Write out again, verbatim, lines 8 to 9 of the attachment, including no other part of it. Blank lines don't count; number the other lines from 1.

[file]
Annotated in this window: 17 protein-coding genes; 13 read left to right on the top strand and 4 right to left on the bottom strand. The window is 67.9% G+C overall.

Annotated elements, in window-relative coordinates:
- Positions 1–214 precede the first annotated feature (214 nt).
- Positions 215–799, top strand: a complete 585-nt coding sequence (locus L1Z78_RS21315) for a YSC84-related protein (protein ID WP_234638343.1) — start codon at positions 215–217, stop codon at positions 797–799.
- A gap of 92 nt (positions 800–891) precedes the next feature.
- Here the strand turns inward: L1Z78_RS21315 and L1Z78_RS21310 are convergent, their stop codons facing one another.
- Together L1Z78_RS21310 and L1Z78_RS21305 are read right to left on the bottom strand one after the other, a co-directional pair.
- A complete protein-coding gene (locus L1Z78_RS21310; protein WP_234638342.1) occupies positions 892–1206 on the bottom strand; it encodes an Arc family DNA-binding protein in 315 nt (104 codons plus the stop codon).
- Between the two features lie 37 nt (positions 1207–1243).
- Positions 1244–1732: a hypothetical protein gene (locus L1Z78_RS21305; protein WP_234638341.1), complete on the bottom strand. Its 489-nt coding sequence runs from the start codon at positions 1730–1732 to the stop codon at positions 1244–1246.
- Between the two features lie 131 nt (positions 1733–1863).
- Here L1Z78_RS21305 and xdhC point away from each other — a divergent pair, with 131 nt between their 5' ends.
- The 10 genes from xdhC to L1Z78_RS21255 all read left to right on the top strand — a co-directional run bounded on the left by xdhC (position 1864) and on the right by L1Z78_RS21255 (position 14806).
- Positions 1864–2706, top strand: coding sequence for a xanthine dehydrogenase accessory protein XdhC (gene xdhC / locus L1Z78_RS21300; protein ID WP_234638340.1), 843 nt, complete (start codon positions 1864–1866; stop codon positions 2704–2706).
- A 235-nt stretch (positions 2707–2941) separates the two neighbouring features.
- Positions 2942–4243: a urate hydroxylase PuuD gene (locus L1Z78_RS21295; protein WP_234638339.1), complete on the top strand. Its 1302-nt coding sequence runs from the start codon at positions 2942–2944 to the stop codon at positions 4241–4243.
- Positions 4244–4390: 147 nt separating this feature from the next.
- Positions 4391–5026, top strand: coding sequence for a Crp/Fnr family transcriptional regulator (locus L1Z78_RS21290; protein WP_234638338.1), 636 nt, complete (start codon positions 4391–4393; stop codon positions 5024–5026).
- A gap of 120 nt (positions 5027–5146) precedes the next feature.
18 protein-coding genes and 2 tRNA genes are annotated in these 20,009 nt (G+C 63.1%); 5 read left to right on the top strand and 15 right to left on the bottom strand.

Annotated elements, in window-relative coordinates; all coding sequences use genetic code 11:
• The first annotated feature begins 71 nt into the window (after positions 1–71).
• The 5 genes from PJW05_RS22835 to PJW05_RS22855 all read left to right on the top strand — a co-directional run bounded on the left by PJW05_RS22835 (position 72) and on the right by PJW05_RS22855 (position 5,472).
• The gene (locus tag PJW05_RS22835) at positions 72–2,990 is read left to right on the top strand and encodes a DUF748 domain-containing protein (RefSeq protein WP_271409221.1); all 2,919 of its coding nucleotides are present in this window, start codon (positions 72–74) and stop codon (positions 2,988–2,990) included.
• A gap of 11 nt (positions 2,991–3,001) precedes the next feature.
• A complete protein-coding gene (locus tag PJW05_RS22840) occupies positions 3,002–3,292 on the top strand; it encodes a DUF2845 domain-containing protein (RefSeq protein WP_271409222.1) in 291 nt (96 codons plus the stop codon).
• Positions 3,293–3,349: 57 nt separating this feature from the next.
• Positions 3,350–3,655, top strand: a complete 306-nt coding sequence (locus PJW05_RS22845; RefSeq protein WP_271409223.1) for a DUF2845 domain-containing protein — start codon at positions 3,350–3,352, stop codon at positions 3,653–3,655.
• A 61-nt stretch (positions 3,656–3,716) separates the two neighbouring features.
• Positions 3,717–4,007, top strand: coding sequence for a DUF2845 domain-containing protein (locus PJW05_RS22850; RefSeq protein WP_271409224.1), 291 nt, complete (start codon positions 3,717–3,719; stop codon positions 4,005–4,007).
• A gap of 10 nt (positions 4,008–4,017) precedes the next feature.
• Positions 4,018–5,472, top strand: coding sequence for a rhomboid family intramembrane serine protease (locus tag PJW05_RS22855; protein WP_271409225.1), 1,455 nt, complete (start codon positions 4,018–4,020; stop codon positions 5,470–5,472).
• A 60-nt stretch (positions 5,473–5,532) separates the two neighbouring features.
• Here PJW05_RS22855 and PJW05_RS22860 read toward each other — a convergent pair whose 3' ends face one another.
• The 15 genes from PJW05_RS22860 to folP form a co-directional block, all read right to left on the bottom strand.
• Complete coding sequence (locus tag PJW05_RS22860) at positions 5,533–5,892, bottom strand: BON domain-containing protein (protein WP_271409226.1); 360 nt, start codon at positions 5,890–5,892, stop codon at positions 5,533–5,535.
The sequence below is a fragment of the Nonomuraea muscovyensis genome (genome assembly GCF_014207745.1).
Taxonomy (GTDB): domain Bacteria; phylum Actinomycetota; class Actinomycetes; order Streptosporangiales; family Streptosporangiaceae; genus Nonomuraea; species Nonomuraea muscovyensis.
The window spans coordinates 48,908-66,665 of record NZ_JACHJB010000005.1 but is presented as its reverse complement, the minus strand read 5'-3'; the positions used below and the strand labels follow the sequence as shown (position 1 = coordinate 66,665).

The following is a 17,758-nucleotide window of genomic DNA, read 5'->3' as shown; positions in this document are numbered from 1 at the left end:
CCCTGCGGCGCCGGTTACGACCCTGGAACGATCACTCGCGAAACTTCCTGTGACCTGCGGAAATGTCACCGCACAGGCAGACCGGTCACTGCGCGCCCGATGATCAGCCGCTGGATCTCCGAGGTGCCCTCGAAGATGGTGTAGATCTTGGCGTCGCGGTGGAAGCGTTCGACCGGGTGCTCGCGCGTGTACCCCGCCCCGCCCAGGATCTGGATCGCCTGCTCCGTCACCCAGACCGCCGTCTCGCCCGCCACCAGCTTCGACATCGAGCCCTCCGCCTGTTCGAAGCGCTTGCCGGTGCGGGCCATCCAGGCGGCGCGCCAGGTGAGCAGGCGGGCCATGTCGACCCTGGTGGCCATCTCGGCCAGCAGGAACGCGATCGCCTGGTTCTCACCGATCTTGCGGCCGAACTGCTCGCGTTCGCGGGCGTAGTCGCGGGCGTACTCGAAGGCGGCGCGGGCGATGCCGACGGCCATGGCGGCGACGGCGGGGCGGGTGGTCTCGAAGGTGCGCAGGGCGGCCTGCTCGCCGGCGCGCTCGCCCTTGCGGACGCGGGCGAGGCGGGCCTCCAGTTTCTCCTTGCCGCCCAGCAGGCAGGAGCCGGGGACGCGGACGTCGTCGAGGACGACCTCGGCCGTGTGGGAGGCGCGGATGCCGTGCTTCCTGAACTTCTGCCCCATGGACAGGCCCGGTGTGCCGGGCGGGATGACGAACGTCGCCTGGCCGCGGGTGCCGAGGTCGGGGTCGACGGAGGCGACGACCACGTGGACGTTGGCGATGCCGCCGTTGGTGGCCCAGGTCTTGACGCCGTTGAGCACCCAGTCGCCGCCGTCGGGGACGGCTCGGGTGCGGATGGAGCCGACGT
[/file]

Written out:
- A complete protein-coding gene (locus L1Z78_RS21310; protein WP_234638342.1) occupies positions 892–1206 on the bottom strand; it encodes an Arc family DNA-binding protein in 315 nt (104 codons plus the stop codon).
- Between the two features lie 37 nt (positions 1207–1243).